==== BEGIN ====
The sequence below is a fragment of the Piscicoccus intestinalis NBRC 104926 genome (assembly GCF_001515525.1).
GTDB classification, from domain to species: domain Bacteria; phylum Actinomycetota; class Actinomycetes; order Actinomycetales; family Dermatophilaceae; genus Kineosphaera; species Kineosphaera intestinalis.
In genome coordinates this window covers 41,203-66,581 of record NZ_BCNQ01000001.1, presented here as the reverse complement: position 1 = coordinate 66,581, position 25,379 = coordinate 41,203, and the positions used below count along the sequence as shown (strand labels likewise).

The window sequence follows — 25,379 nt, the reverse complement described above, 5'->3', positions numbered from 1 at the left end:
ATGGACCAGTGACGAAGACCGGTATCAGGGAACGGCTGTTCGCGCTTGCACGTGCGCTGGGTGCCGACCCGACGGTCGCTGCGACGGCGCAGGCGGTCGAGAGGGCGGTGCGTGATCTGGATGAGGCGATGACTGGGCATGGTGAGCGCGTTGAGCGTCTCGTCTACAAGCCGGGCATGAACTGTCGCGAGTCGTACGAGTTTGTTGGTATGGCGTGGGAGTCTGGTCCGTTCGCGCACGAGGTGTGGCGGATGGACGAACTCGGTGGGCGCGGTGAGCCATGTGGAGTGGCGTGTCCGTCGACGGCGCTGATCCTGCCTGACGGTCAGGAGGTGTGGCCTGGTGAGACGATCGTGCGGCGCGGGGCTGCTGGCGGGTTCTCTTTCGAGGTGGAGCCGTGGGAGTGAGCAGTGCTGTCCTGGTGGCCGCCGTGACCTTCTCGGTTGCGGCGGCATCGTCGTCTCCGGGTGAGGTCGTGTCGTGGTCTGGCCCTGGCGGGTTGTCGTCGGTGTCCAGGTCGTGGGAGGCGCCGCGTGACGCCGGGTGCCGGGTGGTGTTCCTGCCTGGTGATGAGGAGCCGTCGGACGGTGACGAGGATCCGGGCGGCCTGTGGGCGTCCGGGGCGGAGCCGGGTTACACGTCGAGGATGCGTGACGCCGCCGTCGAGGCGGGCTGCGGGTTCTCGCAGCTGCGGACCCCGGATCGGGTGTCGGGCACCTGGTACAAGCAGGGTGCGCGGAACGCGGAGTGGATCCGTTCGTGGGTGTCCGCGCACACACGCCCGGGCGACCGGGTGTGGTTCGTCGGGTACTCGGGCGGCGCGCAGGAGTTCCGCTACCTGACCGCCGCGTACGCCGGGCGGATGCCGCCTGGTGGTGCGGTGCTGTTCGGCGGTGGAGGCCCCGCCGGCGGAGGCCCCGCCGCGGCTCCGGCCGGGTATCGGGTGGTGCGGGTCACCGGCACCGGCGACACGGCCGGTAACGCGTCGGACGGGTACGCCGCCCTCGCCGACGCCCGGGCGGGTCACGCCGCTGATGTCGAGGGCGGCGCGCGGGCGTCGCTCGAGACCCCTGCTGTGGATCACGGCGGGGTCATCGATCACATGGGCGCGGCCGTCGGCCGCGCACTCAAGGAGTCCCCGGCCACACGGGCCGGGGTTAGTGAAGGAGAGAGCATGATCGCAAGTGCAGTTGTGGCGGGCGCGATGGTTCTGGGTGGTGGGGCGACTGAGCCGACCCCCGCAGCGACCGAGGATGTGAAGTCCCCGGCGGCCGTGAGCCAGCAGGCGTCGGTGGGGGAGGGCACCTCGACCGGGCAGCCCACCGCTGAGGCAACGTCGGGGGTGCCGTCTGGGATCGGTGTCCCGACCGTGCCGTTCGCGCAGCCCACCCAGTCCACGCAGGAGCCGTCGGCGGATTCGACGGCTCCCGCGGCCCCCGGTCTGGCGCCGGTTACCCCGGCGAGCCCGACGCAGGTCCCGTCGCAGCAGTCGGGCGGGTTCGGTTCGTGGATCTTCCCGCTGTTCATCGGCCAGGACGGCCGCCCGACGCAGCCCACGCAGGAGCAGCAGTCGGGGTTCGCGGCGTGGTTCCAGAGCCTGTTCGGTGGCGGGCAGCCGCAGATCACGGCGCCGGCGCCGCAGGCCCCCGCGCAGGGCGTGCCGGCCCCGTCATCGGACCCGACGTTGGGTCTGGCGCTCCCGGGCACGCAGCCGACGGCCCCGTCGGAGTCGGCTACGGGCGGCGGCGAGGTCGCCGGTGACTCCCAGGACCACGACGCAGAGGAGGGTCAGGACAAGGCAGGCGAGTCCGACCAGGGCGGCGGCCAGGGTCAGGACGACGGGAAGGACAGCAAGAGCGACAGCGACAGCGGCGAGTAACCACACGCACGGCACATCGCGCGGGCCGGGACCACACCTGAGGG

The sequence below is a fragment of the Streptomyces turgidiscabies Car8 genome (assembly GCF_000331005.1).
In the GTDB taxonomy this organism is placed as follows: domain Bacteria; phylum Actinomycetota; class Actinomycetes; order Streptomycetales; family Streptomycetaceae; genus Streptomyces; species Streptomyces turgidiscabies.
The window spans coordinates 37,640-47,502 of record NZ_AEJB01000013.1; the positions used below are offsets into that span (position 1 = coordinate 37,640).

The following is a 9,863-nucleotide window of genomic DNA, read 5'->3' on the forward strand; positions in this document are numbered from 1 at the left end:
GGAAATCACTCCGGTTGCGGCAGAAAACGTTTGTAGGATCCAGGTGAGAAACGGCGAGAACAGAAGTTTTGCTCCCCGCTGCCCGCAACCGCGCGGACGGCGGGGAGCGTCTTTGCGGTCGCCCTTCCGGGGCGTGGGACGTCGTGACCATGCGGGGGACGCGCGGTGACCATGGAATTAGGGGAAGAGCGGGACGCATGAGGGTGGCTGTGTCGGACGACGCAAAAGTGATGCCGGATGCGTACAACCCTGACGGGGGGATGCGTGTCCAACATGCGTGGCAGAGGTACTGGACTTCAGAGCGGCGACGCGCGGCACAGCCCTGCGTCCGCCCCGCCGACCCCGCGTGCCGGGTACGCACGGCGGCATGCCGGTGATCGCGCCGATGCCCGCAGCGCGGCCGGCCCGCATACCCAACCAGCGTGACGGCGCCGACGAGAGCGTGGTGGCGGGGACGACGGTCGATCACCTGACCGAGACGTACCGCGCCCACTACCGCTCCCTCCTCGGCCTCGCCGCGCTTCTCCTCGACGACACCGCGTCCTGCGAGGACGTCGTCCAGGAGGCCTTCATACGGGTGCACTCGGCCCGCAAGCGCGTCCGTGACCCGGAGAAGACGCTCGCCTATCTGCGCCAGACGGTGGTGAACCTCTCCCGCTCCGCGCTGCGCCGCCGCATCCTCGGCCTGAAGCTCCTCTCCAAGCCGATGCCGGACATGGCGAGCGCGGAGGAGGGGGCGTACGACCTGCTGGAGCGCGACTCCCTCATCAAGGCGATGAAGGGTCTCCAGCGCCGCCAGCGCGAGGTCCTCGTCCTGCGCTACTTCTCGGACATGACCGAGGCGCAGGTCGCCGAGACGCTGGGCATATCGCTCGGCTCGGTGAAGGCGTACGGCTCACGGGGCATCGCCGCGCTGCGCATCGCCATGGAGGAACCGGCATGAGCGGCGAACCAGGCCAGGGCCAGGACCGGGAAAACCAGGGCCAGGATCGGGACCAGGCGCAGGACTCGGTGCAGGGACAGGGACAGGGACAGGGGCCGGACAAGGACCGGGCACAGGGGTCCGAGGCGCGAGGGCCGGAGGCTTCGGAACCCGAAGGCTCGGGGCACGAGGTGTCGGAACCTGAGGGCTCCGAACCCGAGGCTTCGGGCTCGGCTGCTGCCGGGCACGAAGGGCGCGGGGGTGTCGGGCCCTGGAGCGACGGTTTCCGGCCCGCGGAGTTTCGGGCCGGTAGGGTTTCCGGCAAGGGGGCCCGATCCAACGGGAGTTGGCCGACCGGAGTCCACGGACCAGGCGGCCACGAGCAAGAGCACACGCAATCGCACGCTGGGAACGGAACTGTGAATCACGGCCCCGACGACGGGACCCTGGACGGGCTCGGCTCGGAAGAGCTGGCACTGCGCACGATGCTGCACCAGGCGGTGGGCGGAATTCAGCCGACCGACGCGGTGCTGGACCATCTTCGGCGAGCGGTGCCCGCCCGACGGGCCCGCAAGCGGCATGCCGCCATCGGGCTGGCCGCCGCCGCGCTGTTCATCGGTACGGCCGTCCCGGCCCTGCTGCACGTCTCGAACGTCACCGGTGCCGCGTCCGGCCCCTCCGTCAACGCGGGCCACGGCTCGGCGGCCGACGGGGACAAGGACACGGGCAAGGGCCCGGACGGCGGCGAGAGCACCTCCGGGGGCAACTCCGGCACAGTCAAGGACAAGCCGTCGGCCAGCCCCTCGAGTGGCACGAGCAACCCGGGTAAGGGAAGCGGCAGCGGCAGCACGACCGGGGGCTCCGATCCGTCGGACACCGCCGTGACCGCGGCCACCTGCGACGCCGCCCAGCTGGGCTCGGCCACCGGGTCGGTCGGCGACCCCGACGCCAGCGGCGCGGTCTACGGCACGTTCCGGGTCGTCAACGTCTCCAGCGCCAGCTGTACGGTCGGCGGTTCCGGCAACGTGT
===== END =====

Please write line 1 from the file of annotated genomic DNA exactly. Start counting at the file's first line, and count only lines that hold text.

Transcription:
The sequence below is a fragment of the Piscicoccus intestinalis NBRC 104926 genome (assembly GCF_001515525.1).